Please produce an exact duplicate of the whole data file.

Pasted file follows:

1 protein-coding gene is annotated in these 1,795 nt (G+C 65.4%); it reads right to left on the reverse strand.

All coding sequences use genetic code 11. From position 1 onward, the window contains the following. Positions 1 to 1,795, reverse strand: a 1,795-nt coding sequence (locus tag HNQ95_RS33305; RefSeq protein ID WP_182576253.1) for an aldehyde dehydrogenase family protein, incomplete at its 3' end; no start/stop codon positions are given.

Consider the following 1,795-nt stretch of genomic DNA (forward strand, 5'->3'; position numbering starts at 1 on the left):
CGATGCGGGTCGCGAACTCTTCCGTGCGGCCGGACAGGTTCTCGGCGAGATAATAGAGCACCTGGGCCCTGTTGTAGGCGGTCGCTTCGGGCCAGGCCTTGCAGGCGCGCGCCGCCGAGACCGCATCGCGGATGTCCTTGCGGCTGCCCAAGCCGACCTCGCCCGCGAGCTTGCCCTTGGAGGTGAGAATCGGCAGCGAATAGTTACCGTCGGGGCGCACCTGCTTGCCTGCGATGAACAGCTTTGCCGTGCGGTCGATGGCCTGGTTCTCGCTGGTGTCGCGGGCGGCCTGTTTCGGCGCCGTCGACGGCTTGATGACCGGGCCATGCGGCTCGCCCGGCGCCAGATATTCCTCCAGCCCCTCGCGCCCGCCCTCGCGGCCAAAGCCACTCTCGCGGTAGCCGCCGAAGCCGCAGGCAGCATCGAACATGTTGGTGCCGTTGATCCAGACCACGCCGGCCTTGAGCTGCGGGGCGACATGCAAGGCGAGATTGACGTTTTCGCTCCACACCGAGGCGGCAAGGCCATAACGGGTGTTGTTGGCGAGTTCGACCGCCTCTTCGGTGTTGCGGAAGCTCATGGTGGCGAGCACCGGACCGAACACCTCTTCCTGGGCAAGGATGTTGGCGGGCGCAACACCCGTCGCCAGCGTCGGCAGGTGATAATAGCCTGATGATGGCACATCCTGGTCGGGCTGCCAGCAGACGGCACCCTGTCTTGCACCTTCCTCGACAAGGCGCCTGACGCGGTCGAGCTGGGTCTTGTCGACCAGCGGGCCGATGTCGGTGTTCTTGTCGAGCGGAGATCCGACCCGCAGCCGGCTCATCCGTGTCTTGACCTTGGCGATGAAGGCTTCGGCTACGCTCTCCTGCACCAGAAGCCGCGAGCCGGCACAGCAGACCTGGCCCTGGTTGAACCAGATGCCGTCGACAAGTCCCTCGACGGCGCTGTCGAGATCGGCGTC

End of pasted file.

1 protein-coding gene is annotated in these 1,795 nt (G+C 65.4%); it reads right to left on the reverse strand.

All coding sequences use genetic code 11. From position 1 onward, the window contains the following. Positions 1 to 1,795, reverse strand: a 1,795-nt coding sequence (locus tag HNQ95_RS33305; RefSeq protein ID WP_182576253.1) for an aldehyde dehydrogenase family protein, incomplete at its 3' end; no start/stop codon positions are given.

Consider the following 1,795-nt stretch of genomic DNA (forward strand, 5'->3'; position numbering starts at 1 on the left):
CGATGCGGGTCGCGAACTCTTCCGTGCGGCCGGACAGGTTCTCGGCGAGATAATAGAGCACCTGGGCCCTGTTGTAGGCGGTCGCTTCGGGCCAGGCCTTGCAGGCGCGCGCCGCCGAGACCGCATCGCGGATGTCCTTGCGGCTGCCCAAGCCGACCTCGCCCGCGAGCTTGCCCTTGGAGGTGAGAATCGGCAGCGAATAGTTACCGTCGGGGCGCACCTGCTTGCCTGCGATGAACAGCTTTGCCGTGCGGTCGATGGCCTGGTTCTCGCTGGTGTCGCGGGCGGCCTGTTTCGGCGCCGTCGACGGCTTGATGACCGGGCCATGCGGCTCGCCCGGCGCCAGATATTCCTCCAGCCCCTCGCGCCCGCCCTCGCGGCCAAAGCCACTCTCGCGGTAGCCGCCGAAGCCGCAGGCAGCATCGAACATGTTGGTGCCGTTGATCCAGACCACGCCGGCCTTGAGCTGCGGGGCGACATGCAAGGCGAGATTGACGTTTTCGCTCCACACCGAGGCGGCAAGGCCATAACGGGTGTTGTTGGCGAGTTCGACCGCCTCTTCGGTGTTGCGGAAGCTCATGGTGGCGAGCACCGGACCGAACACCTCTTCCTGGGCAAGGATGTTGGCGGGCGCAACACCCGTCGCCAGCGTCGGCAGGTGATAATAGCCTGATGATGGCACATCCTGGTCGGGCTGCCAGCAGACGGCACCCTGTCTTGCACCTTCCTCGACAAGGCGCCTGACGCGGTCGAGCTGGGTCTTGTCGACCAGCGGGCCGATGTCGGTGTTCTTGTCGAGCGGAGATCCGACCCGCAGCCGGCTCATCCGTGTCTTGACCTTGGCGATGAAGGCTTCGGCTACGCTCTCCTGCACCAGAAGCCGCGAGCCGGCACAGCAGACCTGGCCCTGGTTGAACCAGATGCCGTCGACAAGTCCCTCGACGGCGCTGTCGAGATCGGCGTC